The Crytearions – I See What It Is And I Am Scared

The Crytearions‘ debut is ‘Uncompromising, entirely unpolished and, in places, not entirely pleasant‘ says Neill Dougan… in a good way.

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The bedroom of the young adult human is the scene of manys a diverse activity: sleeping and dreaming, of course, but also such activities as reading, studying, quiet contemplation, perhaps on occasion crying at the pointlessness of life, and – in the case of adolescents – frenzied masturbation on an Olympian scale.

Since the advent of the internet-abetted boom in home recording, the bedroom has become the site of another activity: the one-man (or -woman) musical project, resulting in multitudinous and diverse solo endeavours spanning the genres, emanating from homes up and down the land. While some of these solitary projects will result in a higher profile and even commercial success for their makers, the majority will never leave the bedroom. But some DIY efforts are undoubtedly deserving of a wider audience. One such venture is The Crytearions, a lone enterprise from one Jimmy Monaghan, all the way from sunny Belmullet, County Mayo.

While many such recording schemes seek to hide their humble origins – attempting to ape studio sounds using expensive (ie. pirated) software and plug-ins – Monaghan proudly proclaims The Crytearions to be a “shitty lo-fi bedroom punk recording project” – and all the better it is for it. Brief, noisy, raw and immediate, the superbly-titled I See What It Is And I Am Scared makes a compelling case in favour of these amateur auteurs, sealed hermetically in their private worlds.

Eschewing such established conventions of recorded music as having any production values whatsoever, or even having a bass, the album is adventurous is in its own ragged way. Opener ‘A New College Suburbia’ sets the tone, not only by having an excellent title, but also musically: there’s a gnarly, distorted guitar riff, some dirty drums (high in the mix), and Monaghan’s yelping vocals (low in the mix). It’s vicious, aggressive stuff, and it’s done and dusted in less than 90 seconds. ‘I Can’t Believe What You Are’ is more of the same, a rudimentary, thumping bass drum beat and some frenzied guitar suggesting The White Stripes. Next up is the punk-abilly (that’s ‘punk’ + ‘rockabilly’, genre fans!) of ‘Gross Situation’, which topically references the ongoing abortion debate in this fair isle, ending with the sardonic kiss-off “You can’t kill something that’s never been born, duh!”. In fact, the lyrics across the album are excellent, by turns biting, surreal and dryly witty (you can’t hear them very well, but Monaghan has helpfully provided them on The Crytearions’ bandcamp page).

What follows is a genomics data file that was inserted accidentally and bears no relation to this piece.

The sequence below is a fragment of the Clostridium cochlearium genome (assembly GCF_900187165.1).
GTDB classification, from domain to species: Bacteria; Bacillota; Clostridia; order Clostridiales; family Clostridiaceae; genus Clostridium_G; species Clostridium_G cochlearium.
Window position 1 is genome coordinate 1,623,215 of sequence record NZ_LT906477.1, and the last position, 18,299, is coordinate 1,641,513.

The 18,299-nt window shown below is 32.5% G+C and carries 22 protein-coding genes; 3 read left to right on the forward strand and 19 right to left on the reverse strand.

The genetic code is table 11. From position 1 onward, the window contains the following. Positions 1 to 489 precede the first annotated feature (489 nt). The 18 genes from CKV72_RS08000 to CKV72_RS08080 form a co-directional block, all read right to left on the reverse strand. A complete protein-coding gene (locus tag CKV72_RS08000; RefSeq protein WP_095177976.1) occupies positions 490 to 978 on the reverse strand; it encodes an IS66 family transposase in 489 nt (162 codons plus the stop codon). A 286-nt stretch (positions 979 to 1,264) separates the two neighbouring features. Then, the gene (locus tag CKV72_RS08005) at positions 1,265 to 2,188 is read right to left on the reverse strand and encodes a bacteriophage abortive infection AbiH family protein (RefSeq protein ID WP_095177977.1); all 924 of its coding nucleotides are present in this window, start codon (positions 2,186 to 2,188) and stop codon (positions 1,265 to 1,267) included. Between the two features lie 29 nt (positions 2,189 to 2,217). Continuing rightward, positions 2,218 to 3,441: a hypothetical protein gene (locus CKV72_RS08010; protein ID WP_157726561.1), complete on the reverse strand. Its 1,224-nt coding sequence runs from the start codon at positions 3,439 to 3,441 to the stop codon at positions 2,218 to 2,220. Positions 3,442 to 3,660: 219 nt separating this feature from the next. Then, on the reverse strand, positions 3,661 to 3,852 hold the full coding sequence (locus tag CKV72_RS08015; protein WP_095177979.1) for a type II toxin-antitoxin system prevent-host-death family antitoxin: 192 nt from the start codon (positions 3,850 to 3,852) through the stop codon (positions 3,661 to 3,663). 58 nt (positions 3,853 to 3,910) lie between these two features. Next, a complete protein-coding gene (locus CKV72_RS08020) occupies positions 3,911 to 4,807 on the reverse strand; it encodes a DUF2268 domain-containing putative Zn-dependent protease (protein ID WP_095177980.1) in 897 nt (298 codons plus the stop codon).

Early Retirement Plan’ is a superb album highlight, Monaghan ironically evaluating his chances of making a living from this bedroom punk game (“Try to write some catchy hooks…I am working as hard as I can/It’s my early retirement plan”) over a brilliantly catchy, jagged guitar riff and a clattering beat. The instrumental title track sees some howling lead guitar placed atop a chugging main riff, while the chaotic punk of ‘Permanent Vacancy’ takes a full 44 seconds to cover the perils of unemployment (“Smoking green can take its toll/I’m livin’ like an unwashed troll”).

Masses’ sounds like an even less produced Ramones, with its one-line chant of “Come on, let’s go/Keep it in your masses”, while ‘Be A Good Little Girl And Get Your Daddy A Beer’ (told you those titles were good) is a scabrous, jerky dissection of a mundane life (“When the highlight of your day/Is what the actors say”) . ‘Any Way You Want’ is possibly the sole weak spot: throwaway even by the album’s slash-and-burn standards and uncharacteristically uninspired lyrically. It’s totally redeemed, however, by raucous closing track ‘FGM’ – pushing the boat out at a whole two-and-a-half minutes long, it features an unsettling spoken-word verse and a final, yelled salvo that contains some truly remarkable lyrics that recall In Utero-era Nirvana (“‘Take my love and shit it backwards/Fuck is nicest of all the words/Burn my senses, burn your fences/Cold like dead fish, I can’t have this.’”)

Uncompromising, entirely unpolished and, in places, not entirely pleasant, I See What It Is And I Am Scared is also completely one-note, but that’s kind of the point. So much for the bedroom. The next step for Monaghan should be to unleash The Crytearions on an unsuspecting outside world.

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